Madame Bluebeard by Bruce Sanders
Originally Published 1951
I first learned of Madame Bluebeard in an advert in the back of a copy of Leonard Gribble’s The Inverted Crime. The copy assured me that the book would appeal to his fans presumably, though the advert didn’t state this, because the author Bruce Sanders was also the author Leonard Gribble. This fact passed me by however and so, intrigued by its premise and the (erroneous) idea that I would be trying a new author I sought out an affordable copy.
The novel begins with a West End agent summoning his nephew Brian Farrud to track down Jaline Grey, his most famous client and the star of the Madame Bluebeard films and stage plays who has unexpectedly walked out of her show and vanished. Brian decides to spin a story about a fictitious proposal from an Italian nobleman who has offered her the Brassogli trysting ring to explain her sudden disappearance.
Later Brian is accosted in the street and taken to a country house where he is questioned about this engagement. His captors reveal that she cannot be away while she mulls over the proposal because her body is in the next room. Soon after Anatole Fox, detective fiction author and the assistant director of the International Bureau of Crime Statistics, appears to investigate Brian’s story about the Brassogli trysting ring which he believes he invented and yet turns out to be a real piece of missing jewelry…
The description I give of the plot above only covers the first five or six chapters of the book and can only hint at the novel’s structure. The author constructs his story so that each chapter ends with a significant revelation or plot reversal, spinning the action off in a new direction or shifting our understanding of what is happening. The closest thing I have read to this is Harry Stephen Keeler’s The Skull of the Waltzing Clown and while I think this is less successful, it is hard not to be struck by the author’s ability to take this story to some really unexpected places.
The author achieves this through his characters’ near-constant movement and this, in turn, drives the plot. He cultivates the sense of a race against time as characters track down the answer to one question, at points moving between locations, only to discover a piece of information that prompts another dash for answers. Throughout the novel there is a sense that things develop not because they are logical outcomes of actions but to serve the need to end each chapter with some new revelation. All this frantic movement makes the piece feel unpredictable while some plot developments feel quite far-fetched. I think it is fair to say that it would be impossible for a reader to anticipate any part of the eventual explanation until they are a significant way into the book.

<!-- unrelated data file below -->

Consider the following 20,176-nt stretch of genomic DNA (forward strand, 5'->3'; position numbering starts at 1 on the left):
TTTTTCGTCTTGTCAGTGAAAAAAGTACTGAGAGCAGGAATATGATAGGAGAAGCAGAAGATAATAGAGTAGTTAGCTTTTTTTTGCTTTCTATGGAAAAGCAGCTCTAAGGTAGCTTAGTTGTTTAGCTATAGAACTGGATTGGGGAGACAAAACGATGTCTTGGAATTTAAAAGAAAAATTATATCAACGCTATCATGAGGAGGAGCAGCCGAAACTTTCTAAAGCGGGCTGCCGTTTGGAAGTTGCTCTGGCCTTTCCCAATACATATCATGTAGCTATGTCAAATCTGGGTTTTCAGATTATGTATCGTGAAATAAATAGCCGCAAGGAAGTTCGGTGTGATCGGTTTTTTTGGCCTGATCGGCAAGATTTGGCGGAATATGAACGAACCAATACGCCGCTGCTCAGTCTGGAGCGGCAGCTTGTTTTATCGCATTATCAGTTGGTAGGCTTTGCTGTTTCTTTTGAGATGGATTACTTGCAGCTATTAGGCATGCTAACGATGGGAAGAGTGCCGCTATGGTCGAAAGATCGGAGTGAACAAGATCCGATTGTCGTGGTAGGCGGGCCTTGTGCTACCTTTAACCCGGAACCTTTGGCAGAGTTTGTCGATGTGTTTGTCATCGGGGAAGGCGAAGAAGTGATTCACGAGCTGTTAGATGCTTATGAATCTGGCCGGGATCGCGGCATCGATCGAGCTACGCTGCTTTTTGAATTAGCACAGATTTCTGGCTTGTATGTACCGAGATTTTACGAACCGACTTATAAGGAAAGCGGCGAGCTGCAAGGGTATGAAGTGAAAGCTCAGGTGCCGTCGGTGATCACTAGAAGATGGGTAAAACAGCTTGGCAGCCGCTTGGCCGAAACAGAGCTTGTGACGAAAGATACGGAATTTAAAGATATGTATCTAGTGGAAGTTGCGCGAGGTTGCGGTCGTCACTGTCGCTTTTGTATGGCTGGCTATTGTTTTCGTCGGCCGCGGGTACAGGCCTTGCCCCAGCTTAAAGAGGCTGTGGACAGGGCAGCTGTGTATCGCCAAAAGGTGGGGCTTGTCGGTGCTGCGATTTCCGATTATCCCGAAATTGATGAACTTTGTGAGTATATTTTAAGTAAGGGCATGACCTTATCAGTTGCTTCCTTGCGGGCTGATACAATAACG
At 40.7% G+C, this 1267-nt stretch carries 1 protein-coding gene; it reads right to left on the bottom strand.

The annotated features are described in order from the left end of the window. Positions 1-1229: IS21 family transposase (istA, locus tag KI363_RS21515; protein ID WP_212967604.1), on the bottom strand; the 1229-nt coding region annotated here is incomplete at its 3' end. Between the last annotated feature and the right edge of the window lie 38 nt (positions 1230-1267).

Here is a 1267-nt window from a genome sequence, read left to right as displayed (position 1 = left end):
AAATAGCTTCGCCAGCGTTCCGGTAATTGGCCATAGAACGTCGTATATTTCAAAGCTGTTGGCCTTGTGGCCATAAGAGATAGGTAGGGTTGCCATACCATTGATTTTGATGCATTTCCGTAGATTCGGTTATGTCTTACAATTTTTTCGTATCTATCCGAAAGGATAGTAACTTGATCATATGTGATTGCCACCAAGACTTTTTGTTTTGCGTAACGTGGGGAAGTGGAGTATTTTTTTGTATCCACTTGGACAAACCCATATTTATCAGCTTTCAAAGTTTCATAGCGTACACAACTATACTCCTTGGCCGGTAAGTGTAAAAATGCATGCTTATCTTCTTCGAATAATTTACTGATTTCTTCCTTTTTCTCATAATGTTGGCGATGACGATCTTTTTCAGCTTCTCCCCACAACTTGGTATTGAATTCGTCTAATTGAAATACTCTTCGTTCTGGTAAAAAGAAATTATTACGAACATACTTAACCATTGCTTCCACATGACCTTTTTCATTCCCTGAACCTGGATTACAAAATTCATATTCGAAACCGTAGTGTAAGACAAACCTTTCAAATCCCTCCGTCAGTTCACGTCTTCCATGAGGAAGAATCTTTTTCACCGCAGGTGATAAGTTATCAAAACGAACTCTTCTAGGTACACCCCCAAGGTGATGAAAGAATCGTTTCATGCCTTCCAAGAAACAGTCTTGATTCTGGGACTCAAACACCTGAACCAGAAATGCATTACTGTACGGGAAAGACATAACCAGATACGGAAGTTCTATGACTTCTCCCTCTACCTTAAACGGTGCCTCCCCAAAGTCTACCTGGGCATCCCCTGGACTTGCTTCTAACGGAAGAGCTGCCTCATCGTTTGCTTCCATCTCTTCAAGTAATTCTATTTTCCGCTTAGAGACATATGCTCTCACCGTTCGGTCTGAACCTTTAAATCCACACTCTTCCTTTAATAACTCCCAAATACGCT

Just as the plot suffers for a lack of focus, the novel also has problems with its protagonist. There are two characters who might conceivably be considered to be the leading figures within the narrative – the young agent Brian and Anatole, the crime writer. On paper both characters ought to be quite appealing but here too I felt a little disappointed.
Of the pair, Brian is a more recognizable type being established as a slick, professional media relations specialist. I actually warmed to him almost immediately as we read how he works to spin Jaline Grey’s disappearance and I quite enjoyed his surprise at discovering that something he believed he had invented appears to exist. But then he largely disappears, ceasing to drive the narrative.
Instead Anatole becomes our point of focus but where Brian was a recognizable type, Anatole feels strangely remote as though we are being kept at arm’s length from him with the author not really sharing the character’s thinking or state of mind with the reader. For instance Anatole’s motives in pursuing the case are kept back for the reader for some time after his first introduction and neither character struck me as being particularly charming or appealing.
All that being said, the novel does pull off a few pretty exciting moments and revelations. The author lays the groundwork early on for several developments that will take place later in the story and while I think that some aspects of the plotting at times feel a little silly and far-fetched, I did appreciate that many of those moments seem to be supported by the text.
The problem for me was that I was unable to look past some of the more sensational elements and ideas within this plot. At no point did I ever really believe in any of these characters, nor did I find the explanation convincing even if the author did provide clues to support it. The constant movement and string of revelations may distract the reader from some of those issues but in the quieter moments I couldn’t help but reflect on some of the bizarre choices characters made and some really unlikely plot developments which only served to pull me out of the story.
Though it has a few points of interest unfortunately I think it is the least successful of the three books I have read from this author to date.